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Seven U. of I. professors
join Center for Advanced Study
CHAMPAIGN, Ill. —
Seven professors at the University of Illinois at
Urbana-Champaign begin their appointments this fall as professors in
the Center for Advanced Study – one of the highest forms of recognition the campus bestows on
faculty members for outstanding scholarship.
The new CAS professors are Tamer Basar, electrical
and computer engineering; Peter Beak, chemistry;
Bruce Hajek, electrical and computer engineering; Stephen Jaeger, Germanic
languages and literatures, and comparative
and world literature; Susan Kieffer, geology;
Michael Moore, law and philosophy;
and Dale van Harlingen, physics.
The appointments, which are permanent, were announced May 4 and approved
by the university’s board of trustees during its July 14 meeting
CAS professors, which number 24 with the recent additions, are drawn
from throughout the campus. They continue to serve as full members of
their home departments, while participating in a variety of formal and
informal activities organized by the center, and also advising on the
center’s future programs and direction.
Basar, who is the Fredric G. and Elizabeth H. Nearing Endowed Professor
of Electrical and Computer Engineering, is internationally recognized
for his scholarly contributions to the fields of systems, control and
game theory. He has pioneered the game-theoretic approach to robust
estimation, identification, and control, which has also had significant
impact in other fields, such as economics. He also has made fundamental
contributions to the theory of nocooperative dynamic games. Basar is
a member of the National Academy of Engineering and the European Academy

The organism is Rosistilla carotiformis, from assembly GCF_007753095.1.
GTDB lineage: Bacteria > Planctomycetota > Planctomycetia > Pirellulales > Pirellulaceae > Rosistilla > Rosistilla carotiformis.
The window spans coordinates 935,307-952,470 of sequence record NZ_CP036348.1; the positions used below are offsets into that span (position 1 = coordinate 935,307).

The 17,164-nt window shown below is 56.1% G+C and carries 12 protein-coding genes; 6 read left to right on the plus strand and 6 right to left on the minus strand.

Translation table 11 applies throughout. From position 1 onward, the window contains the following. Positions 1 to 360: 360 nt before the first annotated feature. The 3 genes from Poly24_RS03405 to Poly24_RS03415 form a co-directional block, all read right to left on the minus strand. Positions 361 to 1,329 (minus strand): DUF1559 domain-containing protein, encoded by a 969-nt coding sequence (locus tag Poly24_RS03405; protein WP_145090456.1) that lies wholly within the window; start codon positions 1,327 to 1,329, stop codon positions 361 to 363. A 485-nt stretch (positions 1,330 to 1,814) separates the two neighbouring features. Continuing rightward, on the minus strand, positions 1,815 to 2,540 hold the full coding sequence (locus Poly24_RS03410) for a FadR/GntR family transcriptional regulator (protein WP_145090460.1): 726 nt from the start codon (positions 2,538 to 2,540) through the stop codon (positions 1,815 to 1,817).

of Sciences, as well as a fellow in the Institute of Electrical and
Electronics Engineers and the International Federation of Automatic
He is a past president of the IEEE Control Systems Society and founding
president of the International Society of Dynamic Games.
Beak, who holds the James R. Eiszner Distinguished Chair in Chemistry,
has made fundamental contributions to organic chemistry that have provided
unifying concepts and opened new areas of investigation. His work has
clarified the effect of molecular environment on structure-stability
relationships, provided new reactions that are widely used for chemical
synthesis, and identified novel reactive intermediates.
Beak is a member of the National Academy of Sciences and of the American
Academy of Arts and Sciences. He also has received numerous awards,
lectured around the world, and served as research adviser for more than
100 graduate and postdoctoral students who are making significant independent
contributions to their fields.
Hajek pursues basic research in the area of modeling, analysis, and
optimization of the physical process of communication. He has worked
on several aspects of communication within computer networks, including
selection of information paths through a network, resolution of contention
for access at a network interface, and fair distribution of network
resources among competing information flows. He also has worked on time-varying
wireless communication channels and communication channels in which
information is conveyed in timing.
Hajek is a member of the National Academy of Engineering and a past
recipient of a Guggenheim Fellowship and a National Science Foundation
Presidential Young Investigator's Award. He also has received the Kobayashi
Award for Computer Communications, from the Institute of Electrical
and Electronics Engineers, and served as president of the IEEE Information